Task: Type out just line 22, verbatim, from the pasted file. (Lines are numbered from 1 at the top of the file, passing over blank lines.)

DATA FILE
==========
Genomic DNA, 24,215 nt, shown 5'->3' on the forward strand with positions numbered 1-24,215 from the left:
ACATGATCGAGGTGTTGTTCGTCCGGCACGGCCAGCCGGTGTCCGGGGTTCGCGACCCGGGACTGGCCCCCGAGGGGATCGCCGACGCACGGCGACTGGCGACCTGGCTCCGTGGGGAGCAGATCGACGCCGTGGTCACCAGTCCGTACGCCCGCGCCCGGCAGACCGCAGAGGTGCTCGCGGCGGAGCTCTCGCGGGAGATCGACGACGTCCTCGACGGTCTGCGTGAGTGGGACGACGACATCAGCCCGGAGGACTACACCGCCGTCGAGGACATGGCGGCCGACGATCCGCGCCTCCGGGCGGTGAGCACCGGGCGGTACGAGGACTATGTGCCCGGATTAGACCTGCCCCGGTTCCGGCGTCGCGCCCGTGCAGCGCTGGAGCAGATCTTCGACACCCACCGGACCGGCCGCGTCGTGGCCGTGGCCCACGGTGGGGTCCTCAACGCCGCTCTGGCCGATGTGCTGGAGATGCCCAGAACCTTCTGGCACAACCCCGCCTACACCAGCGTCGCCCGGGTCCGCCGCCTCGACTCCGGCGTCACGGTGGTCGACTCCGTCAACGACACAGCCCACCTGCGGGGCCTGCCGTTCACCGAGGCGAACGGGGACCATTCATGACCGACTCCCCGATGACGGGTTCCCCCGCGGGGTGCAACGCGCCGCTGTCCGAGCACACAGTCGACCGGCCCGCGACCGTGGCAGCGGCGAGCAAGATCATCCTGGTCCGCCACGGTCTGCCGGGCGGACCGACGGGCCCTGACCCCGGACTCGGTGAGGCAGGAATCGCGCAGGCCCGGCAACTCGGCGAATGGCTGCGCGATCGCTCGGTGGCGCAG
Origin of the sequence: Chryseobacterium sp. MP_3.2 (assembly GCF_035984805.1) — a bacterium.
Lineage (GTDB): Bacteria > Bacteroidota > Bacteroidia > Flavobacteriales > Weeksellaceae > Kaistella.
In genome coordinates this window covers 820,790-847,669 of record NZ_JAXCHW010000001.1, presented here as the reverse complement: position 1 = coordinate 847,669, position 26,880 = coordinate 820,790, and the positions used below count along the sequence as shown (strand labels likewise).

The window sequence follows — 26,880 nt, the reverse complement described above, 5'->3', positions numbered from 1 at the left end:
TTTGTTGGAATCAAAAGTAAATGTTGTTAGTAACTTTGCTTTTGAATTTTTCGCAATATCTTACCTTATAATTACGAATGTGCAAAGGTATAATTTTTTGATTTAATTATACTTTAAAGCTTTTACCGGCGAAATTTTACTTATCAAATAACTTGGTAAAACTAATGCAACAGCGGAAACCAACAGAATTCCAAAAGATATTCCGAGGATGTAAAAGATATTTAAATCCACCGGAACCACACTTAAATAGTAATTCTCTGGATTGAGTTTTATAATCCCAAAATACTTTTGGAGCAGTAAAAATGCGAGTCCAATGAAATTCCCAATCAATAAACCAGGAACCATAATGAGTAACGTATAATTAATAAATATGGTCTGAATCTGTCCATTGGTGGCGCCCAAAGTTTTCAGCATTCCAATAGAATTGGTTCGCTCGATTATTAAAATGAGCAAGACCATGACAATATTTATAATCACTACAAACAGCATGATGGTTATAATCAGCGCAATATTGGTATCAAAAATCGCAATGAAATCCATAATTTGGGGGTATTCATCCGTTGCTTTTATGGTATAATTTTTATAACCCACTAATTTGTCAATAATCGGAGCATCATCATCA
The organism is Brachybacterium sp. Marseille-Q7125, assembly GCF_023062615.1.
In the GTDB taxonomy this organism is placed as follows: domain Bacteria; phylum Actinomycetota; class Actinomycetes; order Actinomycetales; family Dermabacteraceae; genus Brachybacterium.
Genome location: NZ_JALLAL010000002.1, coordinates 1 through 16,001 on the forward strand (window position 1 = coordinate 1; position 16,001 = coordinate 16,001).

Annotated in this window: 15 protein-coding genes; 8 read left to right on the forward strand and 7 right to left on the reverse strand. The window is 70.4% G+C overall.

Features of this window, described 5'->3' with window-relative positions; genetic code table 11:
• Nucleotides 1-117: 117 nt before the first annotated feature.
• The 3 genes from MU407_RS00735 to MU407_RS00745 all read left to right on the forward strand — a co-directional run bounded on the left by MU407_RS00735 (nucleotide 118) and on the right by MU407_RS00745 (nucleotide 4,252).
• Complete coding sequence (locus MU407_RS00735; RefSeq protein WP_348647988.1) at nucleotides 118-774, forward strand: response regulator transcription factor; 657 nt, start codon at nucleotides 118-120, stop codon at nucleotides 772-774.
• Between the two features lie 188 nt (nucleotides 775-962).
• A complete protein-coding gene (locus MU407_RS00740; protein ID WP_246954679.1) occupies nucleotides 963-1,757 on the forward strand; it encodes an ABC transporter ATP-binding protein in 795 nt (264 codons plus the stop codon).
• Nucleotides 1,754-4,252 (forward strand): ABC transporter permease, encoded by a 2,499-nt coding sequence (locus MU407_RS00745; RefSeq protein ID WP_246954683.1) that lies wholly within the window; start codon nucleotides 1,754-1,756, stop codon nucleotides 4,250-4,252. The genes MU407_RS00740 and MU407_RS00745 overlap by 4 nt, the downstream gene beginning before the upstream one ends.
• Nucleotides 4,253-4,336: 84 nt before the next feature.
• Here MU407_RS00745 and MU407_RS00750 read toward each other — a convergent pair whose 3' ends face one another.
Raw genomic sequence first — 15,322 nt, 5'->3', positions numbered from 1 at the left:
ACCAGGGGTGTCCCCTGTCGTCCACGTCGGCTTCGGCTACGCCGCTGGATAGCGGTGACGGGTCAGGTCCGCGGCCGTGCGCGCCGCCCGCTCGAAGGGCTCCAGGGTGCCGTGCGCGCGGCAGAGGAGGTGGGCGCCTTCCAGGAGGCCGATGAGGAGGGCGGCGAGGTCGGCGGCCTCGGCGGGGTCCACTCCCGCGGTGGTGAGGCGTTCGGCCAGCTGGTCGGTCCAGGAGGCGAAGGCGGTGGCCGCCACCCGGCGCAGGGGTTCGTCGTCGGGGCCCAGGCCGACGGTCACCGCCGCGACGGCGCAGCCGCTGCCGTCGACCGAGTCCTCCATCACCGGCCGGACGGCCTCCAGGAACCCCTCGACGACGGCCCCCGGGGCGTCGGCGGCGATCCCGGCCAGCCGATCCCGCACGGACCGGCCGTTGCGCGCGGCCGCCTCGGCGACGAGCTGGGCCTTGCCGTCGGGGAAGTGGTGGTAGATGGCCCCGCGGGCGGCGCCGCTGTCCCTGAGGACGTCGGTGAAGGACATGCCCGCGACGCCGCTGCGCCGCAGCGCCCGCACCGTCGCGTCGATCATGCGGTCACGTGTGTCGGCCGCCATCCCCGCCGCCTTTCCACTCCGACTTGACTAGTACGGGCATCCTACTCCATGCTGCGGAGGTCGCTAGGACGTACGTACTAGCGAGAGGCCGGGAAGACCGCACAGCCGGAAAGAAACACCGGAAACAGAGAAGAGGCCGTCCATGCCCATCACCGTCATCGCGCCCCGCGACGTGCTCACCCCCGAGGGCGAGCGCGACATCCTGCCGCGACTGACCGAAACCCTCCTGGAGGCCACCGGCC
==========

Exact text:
ACCAGGGGTGTCCCCTGTCGTCCACGTCGGCTTCGGCTACGCCGCTGGATAGCGGTGACGGGTCAGGTCCGCGGCCGTGCGCGCCGCCCGCTCGAAGGGCTCCAGGGTGCCGTGCGCGCGGCAGAGGAGGTGGGCGCCTTCCAGGAGGCCGATGAGGAGGGCGGCGAGGTCGGCGGCCTCGGCGGGGTCCACTCCCGCGGTGGTGAGGCGTTCGGCCAGCTGGTCGGTCCAGGAGGCGAAGGCGGTGGCCGCCACCCGGCGCAGGGGTTCGTCGTCGGGGCCCAGGCCGACGGTCACCGCCGCGACGGCGCAGCCGCTGCCGTCGACCGAGTCCTCCATCACCGGCCGGACGGCCTCCAGGAACCCCTCGACGACGGCCCCCGGGGCGTCGGCGGCGATCCCGGCCAGCCGATCCCGCACGGACCGGCCGTTGCGCGCGGCCGCCTCGGCGACGAGCTGGGCCTTGCCGTCGGGGAAGTGGTGGTAGATGGCCCCGCGGGCGGCGCCGCTGTCCCTGAGGACGTCGGTGAAGGACATGCCCGCGACGCCGCTGCGCCGCAGCGCCCGCACCGTCGCGTCGATCATGCGGTCACGTGTGTCGGCCGCCATCCCCGCCGCCTTTCCACTCCGACTTGACTAGTACGGGCATCCTACTCCATGCTGCGGAGGTCGCTAGGACGTACGTACTAGCGAGAGGCCGGGAAGACCGCACAGCCGGAAAGAAACACCGGAAACAGAGAAGAGGCCGTCCATGCCCATCACCGTCATCGCGCCCCGCGACGTGCTCACCCCCGAGGGCGAGCGCGACATCCTGCCGCGACTGACCGAAACCCTCCTGGAGGCCACCGGCC